Terrorism causes fear of an unpredictable nature, or more technically, our ability to “tolerate uncertainty.” When I meet with patients, especially those with pre-existing anxiety, I ask them to look at 7 days of their life, a week, and assess how much control they have over their life throughout the week (i.e., how much time to do you spend making deliberate decisions that are thought out, and decide how you will react emotionally to an event, situation, or another person). In the office, I initially get a response of 70-90%. However, when looking at the actual recorded data over a real-time period of 7 days, the percentage dramatically and consistently drops to 5-15%. This example demonstrates that we believe we have much more control over our life than we actually do. We can also overestimate our belief that we can control bad things from happening AND that if we hear more about an event happening, it is likely to increase the possibility of that event actually happening.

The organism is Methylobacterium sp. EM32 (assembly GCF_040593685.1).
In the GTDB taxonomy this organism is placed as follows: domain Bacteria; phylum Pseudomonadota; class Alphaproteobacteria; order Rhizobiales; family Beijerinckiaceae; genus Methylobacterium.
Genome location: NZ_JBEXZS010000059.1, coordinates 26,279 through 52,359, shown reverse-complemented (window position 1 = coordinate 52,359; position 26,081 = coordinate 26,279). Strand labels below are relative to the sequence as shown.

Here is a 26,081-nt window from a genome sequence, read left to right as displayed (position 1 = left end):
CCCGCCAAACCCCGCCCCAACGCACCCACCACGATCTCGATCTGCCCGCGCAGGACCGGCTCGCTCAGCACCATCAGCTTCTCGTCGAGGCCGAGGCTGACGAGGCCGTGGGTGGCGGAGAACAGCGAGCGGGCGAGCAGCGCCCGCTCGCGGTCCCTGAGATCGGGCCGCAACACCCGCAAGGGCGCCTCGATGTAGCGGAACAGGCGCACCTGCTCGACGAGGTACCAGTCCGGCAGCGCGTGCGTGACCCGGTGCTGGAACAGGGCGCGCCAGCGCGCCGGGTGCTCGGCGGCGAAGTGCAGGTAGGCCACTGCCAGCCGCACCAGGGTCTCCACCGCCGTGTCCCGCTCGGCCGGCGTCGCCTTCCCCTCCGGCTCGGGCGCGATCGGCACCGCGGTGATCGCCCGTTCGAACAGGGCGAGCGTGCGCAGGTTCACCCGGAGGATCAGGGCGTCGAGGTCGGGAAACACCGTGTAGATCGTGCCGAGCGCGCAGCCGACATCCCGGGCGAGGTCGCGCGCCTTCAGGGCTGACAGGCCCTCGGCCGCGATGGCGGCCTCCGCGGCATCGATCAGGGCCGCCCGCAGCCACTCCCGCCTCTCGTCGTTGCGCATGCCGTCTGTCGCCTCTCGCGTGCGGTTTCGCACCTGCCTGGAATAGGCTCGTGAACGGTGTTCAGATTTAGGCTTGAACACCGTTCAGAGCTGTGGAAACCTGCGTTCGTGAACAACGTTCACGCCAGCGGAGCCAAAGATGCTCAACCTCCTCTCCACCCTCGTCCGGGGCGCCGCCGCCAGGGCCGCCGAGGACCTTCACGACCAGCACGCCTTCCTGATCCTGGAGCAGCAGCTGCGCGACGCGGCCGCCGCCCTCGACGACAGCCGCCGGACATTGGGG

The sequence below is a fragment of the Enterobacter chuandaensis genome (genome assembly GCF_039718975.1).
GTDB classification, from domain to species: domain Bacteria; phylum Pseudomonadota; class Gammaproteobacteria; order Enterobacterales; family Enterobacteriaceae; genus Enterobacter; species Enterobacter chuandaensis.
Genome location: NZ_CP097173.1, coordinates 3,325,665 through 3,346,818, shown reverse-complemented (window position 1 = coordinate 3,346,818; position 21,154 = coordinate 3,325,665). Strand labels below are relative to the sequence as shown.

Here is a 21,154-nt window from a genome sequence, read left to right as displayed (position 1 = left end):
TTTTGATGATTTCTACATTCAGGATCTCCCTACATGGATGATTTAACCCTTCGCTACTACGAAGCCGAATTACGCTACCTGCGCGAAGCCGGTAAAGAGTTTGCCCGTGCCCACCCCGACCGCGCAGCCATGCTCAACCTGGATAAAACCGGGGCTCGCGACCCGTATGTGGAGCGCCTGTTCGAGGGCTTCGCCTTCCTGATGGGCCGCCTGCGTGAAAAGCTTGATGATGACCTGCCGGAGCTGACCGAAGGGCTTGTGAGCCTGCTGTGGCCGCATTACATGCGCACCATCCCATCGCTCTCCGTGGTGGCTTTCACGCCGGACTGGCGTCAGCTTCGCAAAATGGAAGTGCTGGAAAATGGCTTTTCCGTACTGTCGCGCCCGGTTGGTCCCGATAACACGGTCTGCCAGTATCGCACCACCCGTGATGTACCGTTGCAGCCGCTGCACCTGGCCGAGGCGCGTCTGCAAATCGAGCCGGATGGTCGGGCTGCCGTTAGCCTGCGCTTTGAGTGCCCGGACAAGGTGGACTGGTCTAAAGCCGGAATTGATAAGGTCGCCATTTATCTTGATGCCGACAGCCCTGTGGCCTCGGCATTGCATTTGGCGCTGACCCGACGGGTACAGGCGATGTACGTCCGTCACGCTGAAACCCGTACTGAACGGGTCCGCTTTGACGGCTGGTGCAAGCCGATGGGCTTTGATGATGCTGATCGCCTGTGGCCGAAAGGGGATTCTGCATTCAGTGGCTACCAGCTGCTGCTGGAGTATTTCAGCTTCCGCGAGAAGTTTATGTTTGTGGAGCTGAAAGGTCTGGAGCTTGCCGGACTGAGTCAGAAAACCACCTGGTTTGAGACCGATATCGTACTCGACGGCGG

Did you know that your chances of getting hit by lightning is 1 in 700,000 (and in your lifetime is 1 in 3,000), whereas your chances of dying from a terrorist attack is 1 in 20 million? Because we hear more about these awful terrorist situations on the news or from friends, we can have what is a called a “thought-action” fusion. It feels as though the mere thought of dying in a terrorist attack somehow increases our actual chances. Logically, we all know this just is not true, but our emotions tell us something different altogether. It is hard for parents to tolerate the discomfort of knowing the majority of our own lives and our children’s lives are not within our conscious control. However, if we can teach our child to begin to tolerate circumstances such as these, it can have generalizing effects for being able to tolerate uncertainty and distressing situations in the future.